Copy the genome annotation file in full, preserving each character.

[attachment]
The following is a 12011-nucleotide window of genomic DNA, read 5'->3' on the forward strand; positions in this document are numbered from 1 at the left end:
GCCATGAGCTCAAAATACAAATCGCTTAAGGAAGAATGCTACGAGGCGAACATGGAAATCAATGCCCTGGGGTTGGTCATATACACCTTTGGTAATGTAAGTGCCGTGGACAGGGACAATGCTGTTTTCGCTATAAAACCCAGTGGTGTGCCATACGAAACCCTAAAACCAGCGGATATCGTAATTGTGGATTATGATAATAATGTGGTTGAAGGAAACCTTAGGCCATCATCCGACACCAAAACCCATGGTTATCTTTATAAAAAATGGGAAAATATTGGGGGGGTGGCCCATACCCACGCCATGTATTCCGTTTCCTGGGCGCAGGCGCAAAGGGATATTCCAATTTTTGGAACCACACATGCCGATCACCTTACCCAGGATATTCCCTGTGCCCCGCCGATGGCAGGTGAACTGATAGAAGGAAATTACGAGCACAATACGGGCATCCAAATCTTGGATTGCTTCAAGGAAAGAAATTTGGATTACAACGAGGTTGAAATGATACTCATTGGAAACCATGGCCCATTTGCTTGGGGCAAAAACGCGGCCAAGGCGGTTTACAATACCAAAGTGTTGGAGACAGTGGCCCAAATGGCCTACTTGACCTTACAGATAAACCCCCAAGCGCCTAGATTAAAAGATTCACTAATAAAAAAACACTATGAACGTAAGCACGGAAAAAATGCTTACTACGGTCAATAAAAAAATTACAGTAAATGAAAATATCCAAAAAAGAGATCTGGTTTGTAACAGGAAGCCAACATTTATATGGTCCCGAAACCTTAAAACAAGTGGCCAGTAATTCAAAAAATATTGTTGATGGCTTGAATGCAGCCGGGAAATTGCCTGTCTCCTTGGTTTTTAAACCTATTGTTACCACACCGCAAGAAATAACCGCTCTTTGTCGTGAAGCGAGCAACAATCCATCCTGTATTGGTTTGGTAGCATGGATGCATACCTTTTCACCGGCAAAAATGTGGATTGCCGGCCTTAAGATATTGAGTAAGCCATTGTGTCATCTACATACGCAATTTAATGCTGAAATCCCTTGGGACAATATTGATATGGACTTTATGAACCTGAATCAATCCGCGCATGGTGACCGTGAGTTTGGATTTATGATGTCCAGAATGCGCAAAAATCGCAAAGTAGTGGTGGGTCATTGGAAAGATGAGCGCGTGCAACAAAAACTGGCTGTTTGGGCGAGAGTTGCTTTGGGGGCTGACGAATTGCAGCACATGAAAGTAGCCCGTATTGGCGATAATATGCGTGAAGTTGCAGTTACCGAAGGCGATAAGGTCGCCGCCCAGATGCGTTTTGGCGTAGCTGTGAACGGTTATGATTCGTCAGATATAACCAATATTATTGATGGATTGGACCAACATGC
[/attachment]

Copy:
The following is a 12011-nucleotide window of genomic DNA, read 5'->3' on the forward strand; positions in this document are numbered from 1 at the left end:
GCCATGAGCTCAAAATACAAATCGCTTAAGGAAGAATGCTACGAGGCGAACATGGAAATCAATGCCCTGGGGTTGGTCATATACACCTTTGGTAATGTAAGTGCCGTGGACAGGGACAATGCTGTTTTCGCTATAAAACCCAGTGGTGTGCCATACGAAACCCTAAAACCAGCGGATATCGTAATTGTGGATTATGATAATAATGTGGTTGAAGGAAACCTTAGGCCATCATCCGACACCAAAACCCATGGTTATCTTTATAAAAAATGGGAAAATATTGGGGGGGTGGCCCATACCCACGCCATGTATTCCGTTTCCTGGGCGCAGGCGCAAAGGGATATTCCAATTTTTGGAACCACACATGCCGATCACCTTACCCAGGATATTCCCTGTGCCCCGCCGATGGCAGGTGAACTGATAGAAGGAAATTACGAGCACAATACGGGCATCCAAATCTTGGATTGCTTCAAGGAAAGAAATTTGGATTACAACGAGGTTGAAATGATACTCATTGGAAACCATGGCCCATTTGCTTGGGGCAAAAACGCGGCCAAGGCGGTTTACAATACCAAAGTGTTGGAGACAGTGGCCCAAATGGCCTACTTGACCTTACAGATAAACCCCCAAGCGCCTAGATTAAAAGATTCACTAATAAAAAAACACTATGAACGTAAGCACGGAAAAAATGCTTACTACGGTCAATAAAAAAATTACAGTAAATGAAAATATCCAAAAAAGAGATCTGGTTTGTAACAGGAAGCCAACATTTATATGGTCCCGAAACCTTAAAACAAGTGGCCAGTAATTCAAAAAATATTGTTGATGGCTTGAATGCAGCCGGGAAATTGCCTGTCTCCTTGGTTTTTAAACCTATTGTTACCACACCGCAAGAAATAACCGCTCTTTGTCGTGAAGCGAGCAACAATCCATCCTGTATTGGTTTGGTAGCATGGATGCATACCTTTTCACCGGCAAAAATGTGGATTGCCGGCCTTAAGATATTGAGTAAGCCATTGTGTCATCTACATACGCAATTTAATGCTGAAATCCCTTGGGACAATATTGATATGGACTTTATGAACCTGAATCAATCCGCGCATGGTGACCGTGAGTTTGGATTTATGATGTCCAGAATGCGCAAAAATCGCAAAGTAGTGGTGGGTCATTGGAAAGATGAGCGCGTGCAACAAAAACTGGCTGTTTGGGCGAGAGTTGCTTTGGGGGCTGACGAATTGCAGCACATGAAAGTAGCCCGTATTGGCGATAATATGCGTGAAGTTGCAGTTACCGAAGGCGATAAGGTCGCCGCCCAGATGCGTTTTGGCGTAGCTGTGAACGGTTATGATTCGTCAGATATAACCAATATTATTGATGGATTGGACCAACATGC